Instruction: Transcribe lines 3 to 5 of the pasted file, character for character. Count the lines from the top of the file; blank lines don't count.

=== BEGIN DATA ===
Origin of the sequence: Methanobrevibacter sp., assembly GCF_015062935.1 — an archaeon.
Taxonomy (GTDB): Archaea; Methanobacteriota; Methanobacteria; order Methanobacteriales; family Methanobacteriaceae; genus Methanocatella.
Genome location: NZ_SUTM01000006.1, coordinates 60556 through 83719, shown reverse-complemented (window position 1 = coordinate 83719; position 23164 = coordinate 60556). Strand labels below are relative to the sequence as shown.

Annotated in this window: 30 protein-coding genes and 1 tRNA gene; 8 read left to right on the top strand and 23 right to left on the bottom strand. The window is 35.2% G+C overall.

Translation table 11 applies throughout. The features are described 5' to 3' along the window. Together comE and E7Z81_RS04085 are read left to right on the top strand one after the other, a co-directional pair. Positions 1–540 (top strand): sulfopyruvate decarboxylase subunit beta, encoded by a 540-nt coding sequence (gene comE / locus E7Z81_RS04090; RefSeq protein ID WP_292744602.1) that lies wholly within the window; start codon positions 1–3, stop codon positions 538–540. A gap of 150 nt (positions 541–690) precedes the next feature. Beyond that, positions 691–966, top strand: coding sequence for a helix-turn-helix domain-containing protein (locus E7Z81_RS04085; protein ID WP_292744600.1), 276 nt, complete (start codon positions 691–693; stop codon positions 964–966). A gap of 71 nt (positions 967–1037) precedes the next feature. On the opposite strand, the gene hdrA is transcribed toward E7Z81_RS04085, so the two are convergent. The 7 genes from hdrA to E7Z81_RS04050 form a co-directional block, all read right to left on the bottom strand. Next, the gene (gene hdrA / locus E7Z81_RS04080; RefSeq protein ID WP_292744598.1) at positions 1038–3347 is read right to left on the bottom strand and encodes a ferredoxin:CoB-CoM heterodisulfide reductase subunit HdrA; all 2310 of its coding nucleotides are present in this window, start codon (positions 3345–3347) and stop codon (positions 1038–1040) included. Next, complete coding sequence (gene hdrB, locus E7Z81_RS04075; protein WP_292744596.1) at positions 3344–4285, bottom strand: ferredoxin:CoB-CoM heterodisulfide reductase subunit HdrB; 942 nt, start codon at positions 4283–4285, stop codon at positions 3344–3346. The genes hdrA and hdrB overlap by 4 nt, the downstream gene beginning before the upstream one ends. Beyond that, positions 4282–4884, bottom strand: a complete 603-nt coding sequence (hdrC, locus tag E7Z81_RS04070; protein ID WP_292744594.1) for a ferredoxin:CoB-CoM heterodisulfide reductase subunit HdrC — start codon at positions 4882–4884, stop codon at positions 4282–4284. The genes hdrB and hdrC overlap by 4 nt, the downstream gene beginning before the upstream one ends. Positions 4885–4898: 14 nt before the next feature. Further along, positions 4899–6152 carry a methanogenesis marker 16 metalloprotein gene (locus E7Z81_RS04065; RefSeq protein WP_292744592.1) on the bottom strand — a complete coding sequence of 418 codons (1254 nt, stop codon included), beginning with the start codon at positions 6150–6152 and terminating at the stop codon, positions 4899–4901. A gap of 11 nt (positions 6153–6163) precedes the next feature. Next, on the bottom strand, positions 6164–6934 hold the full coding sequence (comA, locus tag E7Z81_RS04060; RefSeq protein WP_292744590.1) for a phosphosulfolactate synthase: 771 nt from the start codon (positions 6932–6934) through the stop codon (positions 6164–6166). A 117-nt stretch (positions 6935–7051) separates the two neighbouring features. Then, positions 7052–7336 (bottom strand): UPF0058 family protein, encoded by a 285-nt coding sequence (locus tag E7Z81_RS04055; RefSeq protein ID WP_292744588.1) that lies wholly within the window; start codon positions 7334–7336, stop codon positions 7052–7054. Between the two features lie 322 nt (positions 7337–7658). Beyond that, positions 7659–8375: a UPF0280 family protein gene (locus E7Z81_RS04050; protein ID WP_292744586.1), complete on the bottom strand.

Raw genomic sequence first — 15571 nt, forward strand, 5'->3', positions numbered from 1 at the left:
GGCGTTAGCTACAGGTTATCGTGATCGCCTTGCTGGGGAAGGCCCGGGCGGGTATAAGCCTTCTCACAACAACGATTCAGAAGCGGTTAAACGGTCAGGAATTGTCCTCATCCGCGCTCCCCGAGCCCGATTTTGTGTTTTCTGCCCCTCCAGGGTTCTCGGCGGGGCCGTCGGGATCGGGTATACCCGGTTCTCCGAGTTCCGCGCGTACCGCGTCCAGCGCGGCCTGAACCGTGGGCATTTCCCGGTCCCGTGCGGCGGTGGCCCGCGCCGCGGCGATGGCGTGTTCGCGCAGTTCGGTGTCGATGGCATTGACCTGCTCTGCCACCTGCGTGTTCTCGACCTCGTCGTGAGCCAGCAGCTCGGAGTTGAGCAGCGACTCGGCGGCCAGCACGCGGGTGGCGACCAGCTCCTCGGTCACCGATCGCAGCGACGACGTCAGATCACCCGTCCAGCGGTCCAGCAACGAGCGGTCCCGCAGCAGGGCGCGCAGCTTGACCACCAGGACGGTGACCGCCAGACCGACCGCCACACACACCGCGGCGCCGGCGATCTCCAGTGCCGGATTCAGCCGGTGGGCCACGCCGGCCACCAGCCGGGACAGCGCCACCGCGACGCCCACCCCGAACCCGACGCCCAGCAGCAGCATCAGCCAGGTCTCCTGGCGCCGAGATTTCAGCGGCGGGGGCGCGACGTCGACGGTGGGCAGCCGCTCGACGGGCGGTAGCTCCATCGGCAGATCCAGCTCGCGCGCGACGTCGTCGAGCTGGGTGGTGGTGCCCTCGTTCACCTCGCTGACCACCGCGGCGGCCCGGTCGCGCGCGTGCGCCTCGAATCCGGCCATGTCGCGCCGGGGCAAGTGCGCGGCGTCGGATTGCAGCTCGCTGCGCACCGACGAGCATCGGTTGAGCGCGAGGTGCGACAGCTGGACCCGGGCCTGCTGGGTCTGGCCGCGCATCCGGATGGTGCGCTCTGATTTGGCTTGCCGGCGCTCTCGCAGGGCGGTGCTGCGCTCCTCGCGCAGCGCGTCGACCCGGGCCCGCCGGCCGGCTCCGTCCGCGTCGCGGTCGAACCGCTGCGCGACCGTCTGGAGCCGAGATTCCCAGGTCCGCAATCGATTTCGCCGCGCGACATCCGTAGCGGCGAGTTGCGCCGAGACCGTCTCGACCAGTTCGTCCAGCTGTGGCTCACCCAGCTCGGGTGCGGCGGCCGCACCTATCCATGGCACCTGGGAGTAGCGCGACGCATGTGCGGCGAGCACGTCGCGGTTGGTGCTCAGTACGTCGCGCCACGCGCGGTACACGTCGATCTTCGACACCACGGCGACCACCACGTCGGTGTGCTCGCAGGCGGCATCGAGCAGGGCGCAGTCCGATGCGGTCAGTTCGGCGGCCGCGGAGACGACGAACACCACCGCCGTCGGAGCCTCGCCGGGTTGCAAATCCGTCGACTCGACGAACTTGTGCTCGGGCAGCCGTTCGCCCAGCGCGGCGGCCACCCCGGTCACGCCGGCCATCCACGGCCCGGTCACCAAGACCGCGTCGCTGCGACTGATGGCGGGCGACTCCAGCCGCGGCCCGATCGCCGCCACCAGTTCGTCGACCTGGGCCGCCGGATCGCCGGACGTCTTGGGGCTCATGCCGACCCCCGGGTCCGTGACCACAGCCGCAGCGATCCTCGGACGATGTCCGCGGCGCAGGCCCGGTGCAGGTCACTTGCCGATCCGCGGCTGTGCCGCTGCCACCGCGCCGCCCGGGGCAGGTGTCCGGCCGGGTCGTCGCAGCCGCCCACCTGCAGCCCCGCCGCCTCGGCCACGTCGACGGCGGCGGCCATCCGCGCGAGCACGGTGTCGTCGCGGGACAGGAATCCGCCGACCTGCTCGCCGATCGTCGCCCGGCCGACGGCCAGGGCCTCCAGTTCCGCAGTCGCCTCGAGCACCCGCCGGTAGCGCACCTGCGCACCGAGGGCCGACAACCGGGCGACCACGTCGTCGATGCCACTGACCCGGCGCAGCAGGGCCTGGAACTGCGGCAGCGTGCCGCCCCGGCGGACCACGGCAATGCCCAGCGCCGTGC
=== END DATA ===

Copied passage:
Genome location: NZ_SUTM01000006.1, coordinates 60556 through 83719, shown reverse-complemented (window position 1 = coordinate 83719; position 23164 = coordinate 60556). Strand labels below are relative to the sequence as shown.

Annotated in this window: 30 protein-coding genes and 1 tRNA gene; 8 read left to right on the top strand and 23 right to left on the bottom strand. The window is 35.2% G+C overall.

Translation table 11 applies throughout. The features are described 5' to 3' along the window. Together comE and E7Z81_RS04085 are read left to right on the top strand one after the other, a co-directional pair. Positions 1–540 (top strand): sulfopyruvate decarboxylase subunit beta, encoded by a 540-nt coding sequence (gene comE / locus E7Z81_RS04090; RefSeq protein ID WP_292744602.1) that lies wholly within the window; start codon positions 1–3, stop codon positions 538–540. A gap of 150 nt (positions 541–690) precedes the next feature. Beyond that, positions 691–966, top strand: coding sequence for a helix-turn-helix domain-containing protein (locus E7Z81_RS04085; protein ID WP_292744600.1), 276 nt, complete (start codon positions 691–693; stop codon positions 964–966). A gap of 71 nt (positions 967–1037) precedes the next feature. On the opposite strand, the gene hdrA is transcribed toward E7Z81_RS04085, so the two are convergent. The 7 genes from hdrA to E7Z81_RS04050 form a co-directional block, all read right to left on the bottom strand. Next, the gene (gene hdrA / locus E7Z81_RS04080; RefSeq protein ID WP_292744598.1) at positions 1038–3347 is read right to left on the bottom strand and encodes a ferredoxin:CoB-CoM heterodisulfide reductase subunit HdrA; all 2310 of its coding nucleotides are present in this window, start codon (positions 3345–3347) and stop codon (positions 1038–1040) included. Next, complete coding sequence (gene hdrB, locus E7Z81_RS04075; protein WP_292744596.1) at positions 3344–4285, bottom strand: ferredoxin:CoB-CoM heterodisulfide reductase subunit HdrB; 942 nt, start codon at positions 4283–4285, stop codon at positions 3344–3346. The genes hdrA and hdrB overlap by 4 nt, the downstream gene beginning before the upstream one ends. Beyond that, positions 4282–4884, bottom strand: a complete 603-nt coding sequence (hdrC, locus tag E7Z81_RS04070; protein ID WP_292744594.1) for a ferredoxin:CoB-CoM heterodisulfide reductase subunit HdrC — start codon at positions 4882–4884, stop codon at positions 4282–4284. The genes hdrB and hdrC overlap by 4 nt, the downstream gene beginning before the upstream one ends. Positions 4885–4898: 14 nt before the next feature. Further along, positions 4899–6152 carry a methanogenesis marker 16 metalloprotein gene (locus E7Z81_RS04065; RefSeq protein WP_292744592.1) on the bottom strand — a complete coding sequence of 418 codons (1254 nt, stop codon included), beginning with the start codon at positions 6150–6152 and terminating at the stop codon, positions 4899–4901. A gap of 11 nt (positions 6153–6163) precedes the next feature. Next, on the bottom strand, positions 6164–6934 hold the full coding sequence (comA, locus tag E7Z81_RS04060; RefSeq protein WP_292744590.1) for a phosphosulfolactate synthase: 771 nt from the start codon (positions 6932–6934) through the stop codon (positions 6164–6166). A 117-nt stretch (positions 6935–7051) separates the two neighbouring features. Then, positions 7052–7336 (bottom strand): UPF0058 family protein, encoded by a 285-nt coding sequence (locus tag E7Z81_RS04055; RefSeq protein ID WP_292744588.1) that lies wholly within the window; start codon positions 7334–7336, stop codon positions 7052–7054. Between the two features lie 322 nt (positions 7337–7658). Beyond that, positions 7659–8375: a UPF0280 family protein gene (locus E7Z81_RS04050; protein ID WP_292744586.1), complete on the bottom strand.